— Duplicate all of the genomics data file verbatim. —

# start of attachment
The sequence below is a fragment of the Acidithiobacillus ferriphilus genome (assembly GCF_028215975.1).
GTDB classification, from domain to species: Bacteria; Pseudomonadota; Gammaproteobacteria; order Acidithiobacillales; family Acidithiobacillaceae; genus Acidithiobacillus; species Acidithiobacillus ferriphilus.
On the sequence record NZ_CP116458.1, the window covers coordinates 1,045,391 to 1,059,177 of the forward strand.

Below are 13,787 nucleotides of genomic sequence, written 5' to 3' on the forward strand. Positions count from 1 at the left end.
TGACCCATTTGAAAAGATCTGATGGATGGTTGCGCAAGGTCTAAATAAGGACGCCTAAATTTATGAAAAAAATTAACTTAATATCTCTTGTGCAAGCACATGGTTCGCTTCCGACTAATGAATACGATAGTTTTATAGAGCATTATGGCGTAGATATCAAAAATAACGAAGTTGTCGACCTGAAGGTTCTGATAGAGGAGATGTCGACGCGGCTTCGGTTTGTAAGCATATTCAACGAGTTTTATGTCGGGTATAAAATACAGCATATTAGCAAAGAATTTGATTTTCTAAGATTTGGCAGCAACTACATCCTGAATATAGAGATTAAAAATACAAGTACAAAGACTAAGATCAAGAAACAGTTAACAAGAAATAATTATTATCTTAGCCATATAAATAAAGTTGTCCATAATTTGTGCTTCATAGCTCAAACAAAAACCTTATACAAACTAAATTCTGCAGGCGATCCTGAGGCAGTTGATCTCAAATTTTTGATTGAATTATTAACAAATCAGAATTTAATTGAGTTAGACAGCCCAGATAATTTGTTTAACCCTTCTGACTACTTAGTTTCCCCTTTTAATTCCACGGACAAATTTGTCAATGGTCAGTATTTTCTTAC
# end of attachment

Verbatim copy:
The sequence below is a fragment of the Acidithiobacillus ferriphilus genome (assembly GCF_028215975.1).
GTDB classification, from domain to species: Bacteria; Pseudomonadota; Gammaproteobacteria; order Acidithiobacillales; family Acidithiobacillaceae; genus Acidithiobacillus; species Acidithiobacillus ferriphilus.
On the sequence record NZ_CP116458.1, the window covers coordinates 1,045,391 to 1,059,177 of the forward strand.

Below are 13,787 nucleotides of genomic sequence, written 5' to 3' on the forward strand. Positions count from 1 at the left end.
TGACCCATTTGAAAAGATCTGATGGATGGTTGCGCAAGGTCTAAATAAGGACGCCTAAATTTATGAAAAAAATTAACTTAATATCTCTTGTGCAAGCACATGGTTCGCTTCCGACTAATGAATACGATAGTTTTATAGAGCATTATGGCGTAGATATCAAAAATAACGAAGTTGTCGACCTGAAGGTTCTGATAGAGGAGATGTCGACGCGGCTTCGGTTTGTAAGCATATTCAACGAGTTTTATGTCGGGTATAAAATACAGCATATTAGCAAAGAATTTGATTTTCTAAGATTTGGCAGCAACTACATCCTGAATATAGAGATTAAAAATACAAGTACAAAGACTAAGATCAAGAAACAGTTAACAAGAAATAATTATTATCTTAGCCATATAAATAAAGTTGTCCATAATTTGTGCTTCATAGCTCAAACAAAAACCTTATACAAACTAAATTCTGCAGGCGATCCTGAGGCAGTTGATCTCAAATTTTTGATTGAATTATTAACAAATCAGAATTTAATTGAGTTAGACAGCCCAGATAATTTGTTTAACCCTTCTGACTACTTAGTTTCCCCTTTTAATTCCACGGACAAATTTGTCAATGGTCAGTATTTTCTTAC